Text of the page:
The Book of Knowledge in a Digital Universe
The metaphor is nothing less than sending two distant stars into orbits with fantastic precision so that they collide at a precisely defined time and place, and in the brightness that results from the collision, everything is momentarily visible: heaven and hell of things. Milan Rúfus
Literate societies, societies based on the written word, have developed a central metaphor to name the perceived relationship between human beings and their universe: the world as a book that we are meant to read. The ways in which this reading is contucted are many - through fiction, mathematics, cartography, biology, geology, poetry, theology, and myriad other forms - but their basic assumption is the same: that the universe is a coherent system of signs governed by specific laws, and that those signs have a meaning, even if that meaning lies beyond our grasp. And that in order to glimpse that meaning we try to read the book of the world.
Metaphor is an exceptionally powerful means of expression. It is surely no coincidence that the first exploration of metaphor appears in antiquity - in Aristotle's treatises on poetics and rhetoric. Of course, we come across metaphor even today, say in dictionaries, in scholarly commentaries, in fiction, or even in educational standards. The expressive power of metaphor comes first from using old words to capture a new situation or a new idea. It is true that metaphors are not reserved for fiction alone, but are an integral part of our everyday communication.
The historian of reading Alberto Manguel recalls the old metaphor of the world as a book, by which societies based on alphabetic communication expressed their relationship to the known and knowable: the world must be opened like a book, the relevant chapter must be found, a particular section of reality must be delved into and knowledge of it must be gained. What is remarkable about this image, among other things, is that the alphabetical way of 'storing' knowledge is a prerequisite for its proper transmission. Naturally, for example, if an aboriginal chief decided to use smoke signals to communicate his views of the world, he would probably spend all the wood and all the blankets before he formulated his first argument. The medium through which knowledge is transmitted really matters.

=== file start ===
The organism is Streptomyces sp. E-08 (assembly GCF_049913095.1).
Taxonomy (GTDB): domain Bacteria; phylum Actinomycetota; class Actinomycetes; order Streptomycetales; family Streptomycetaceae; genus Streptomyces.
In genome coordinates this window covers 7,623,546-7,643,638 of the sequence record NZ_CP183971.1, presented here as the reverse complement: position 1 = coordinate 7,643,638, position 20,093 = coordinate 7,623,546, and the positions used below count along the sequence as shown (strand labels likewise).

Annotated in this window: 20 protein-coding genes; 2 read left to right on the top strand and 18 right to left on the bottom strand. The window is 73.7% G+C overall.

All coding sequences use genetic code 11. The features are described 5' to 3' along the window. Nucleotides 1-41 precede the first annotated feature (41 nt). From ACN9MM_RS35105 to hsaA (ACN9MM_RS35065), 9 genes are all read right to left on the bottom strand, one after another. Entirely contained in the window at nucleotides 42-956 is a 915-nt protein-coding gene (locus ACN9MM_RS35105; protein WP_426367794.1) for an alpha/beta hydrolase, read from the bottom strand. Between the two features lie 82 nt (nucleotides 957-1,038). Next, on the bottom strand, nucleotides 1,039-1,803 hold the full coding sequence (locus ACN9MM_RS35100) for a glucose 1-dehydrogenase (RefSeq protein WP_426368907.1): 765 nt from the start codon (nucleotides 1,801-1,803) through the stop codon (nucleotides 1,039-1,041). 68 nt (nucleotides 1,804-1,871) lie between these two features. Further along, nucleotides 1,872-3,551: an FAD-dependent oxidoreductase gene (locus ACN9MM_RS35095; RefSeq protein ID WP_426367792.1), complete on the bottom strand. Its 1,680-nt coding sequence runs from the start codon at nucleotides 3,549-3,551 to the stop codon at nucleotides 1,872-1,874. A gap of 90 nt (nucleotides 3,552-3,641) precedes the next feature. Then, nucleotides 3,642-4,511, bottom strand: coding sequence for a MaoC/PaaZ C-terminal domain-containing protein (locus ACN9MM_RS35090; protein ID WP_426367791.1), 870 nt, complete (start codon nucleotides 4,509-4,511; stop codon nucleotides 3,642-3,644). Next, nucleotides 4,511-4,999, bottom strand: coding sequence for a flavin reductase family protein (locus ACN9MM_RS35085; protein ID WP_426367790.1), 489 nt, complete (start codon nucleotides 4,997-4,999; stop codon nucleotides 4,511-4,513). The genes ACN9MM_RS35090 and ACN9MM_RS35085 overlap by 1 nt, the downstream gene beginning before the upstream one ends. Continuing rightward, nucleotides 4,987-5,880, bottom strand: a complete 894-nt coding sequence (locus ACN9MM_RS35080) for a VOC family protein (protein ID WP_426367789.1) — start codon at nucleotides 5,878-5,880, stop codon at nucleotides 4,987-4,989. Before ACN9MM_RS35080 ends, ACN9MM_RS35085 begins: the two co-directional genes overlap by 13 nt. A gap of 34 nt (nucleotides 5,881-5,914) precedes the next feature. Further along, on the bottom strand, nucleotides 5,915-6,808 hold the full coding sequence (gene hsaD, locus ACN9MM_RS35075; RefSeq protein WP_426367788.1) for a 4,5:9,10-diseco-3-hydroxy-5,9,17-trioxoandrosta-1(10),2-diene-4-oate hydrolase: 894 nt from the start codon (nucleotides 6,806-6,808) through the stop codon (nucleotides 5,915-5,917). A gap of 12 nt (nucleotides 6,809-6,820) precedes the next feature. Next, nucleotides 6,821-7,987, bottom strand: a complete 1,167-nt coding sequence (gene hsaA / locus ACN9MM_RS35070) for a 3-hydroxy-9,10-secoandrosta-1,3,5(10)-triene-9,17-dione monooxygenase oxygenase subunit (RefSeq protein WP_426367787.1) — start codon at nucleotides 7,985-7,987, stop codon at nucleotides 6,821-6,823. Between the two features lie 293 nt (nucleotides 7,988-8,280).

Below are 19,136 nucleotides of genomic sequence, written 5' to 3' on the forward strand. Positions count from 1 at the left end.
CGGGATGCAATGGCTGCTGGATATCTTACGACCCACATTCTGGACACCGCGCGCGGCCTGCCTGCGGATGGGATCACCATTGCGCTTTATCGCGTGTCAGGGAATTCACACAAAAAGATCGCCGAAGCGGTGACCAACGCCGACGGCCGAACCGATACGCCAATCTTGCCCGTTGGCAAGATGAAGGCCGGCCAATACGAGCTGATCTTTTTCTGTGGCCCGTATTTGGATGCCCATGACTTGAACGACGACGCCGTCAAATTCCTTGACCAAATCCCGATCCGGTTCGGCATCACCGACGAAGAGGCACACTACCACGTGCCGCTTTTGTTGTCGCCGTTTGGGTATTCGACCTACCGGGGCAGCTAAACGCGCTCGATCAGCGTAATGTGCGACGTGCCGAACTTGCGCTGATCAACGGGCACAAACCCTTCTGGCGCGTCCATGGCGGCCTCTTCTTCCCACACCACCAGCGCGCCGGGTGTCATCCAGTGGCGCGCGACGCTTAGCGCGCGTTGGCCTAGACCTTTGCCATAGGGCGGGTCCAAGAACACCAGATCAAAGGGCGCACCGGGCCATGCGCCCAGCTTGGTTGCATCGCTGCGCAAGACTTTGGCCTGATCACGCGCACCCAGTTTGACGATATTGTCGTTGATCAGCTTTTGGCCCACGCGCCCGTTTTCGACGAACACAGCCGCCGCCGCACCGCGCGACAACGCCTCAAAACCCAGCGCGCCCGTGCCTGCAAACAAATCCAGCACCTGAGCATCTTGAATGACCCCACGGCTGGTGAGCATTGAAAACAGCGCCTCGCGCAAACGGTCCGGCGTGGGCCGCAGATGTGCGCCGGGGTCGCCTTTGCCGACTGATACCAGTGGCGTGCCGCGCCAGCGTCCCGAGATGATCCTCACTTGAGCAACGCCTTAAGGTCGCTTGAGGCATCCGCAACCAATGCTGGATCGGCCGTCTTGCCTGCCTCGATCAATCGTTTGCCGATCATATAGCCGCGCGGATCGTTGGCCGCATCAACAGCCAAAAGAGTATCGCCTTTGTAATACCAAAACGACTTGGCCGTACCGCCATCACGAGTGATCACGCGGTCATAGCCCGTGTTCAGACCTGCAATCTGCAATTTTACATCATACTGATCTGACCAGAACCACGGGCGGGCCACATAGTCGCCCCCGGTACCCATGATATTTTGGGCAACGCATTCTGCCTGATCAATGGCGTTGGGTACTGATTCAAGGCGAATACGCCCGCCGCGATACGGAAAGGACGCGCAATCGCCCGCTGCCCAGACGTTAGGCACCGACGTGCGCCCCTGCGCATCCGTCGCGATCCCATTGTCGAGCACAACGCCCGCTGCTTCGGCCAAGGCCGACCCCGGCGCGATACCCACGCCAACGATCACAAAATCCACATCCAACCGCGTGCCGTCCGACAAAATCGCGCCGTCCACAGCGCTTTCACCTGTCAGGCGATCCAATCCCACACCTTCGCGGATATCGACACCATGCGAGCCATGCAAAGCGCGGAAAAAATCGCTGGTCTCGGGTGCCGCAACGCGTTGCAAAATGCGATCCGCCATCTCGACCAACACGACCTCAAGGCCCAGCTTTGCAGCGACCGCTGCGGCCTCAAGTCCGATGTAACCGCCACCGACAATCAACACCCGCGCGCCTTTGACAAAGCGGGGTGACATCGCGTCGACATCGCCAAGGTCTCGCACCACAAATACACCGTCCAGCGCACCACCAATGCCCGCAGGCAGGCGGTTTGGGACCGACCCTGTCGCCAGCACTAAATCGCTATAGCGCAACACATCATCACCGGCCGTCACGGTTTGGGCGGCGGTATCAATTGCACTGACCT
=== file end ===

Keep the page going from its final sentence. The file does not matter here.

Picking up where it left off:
The world as a whole and in all its contexts is not sensually accessible to us. How it is constructed and ordered is made accessible to us mainly by scientific methods and concepts. Through communication in school, scientifically validated knowledge about the world is transmitted generationally, including the apparatus by which this knowledge can be acquired and named. School, too, can thus be imagined as a volume of books divided into paragraphs and chapters; educational areas and subjects are then the ways of reading that teach children and young people to understand nature, values, the past and present of human societies, their development and culture. The metaphorical book of knowledge does not have to be only the world. It can also be a school divided into paragraphs on nature or chapters on society.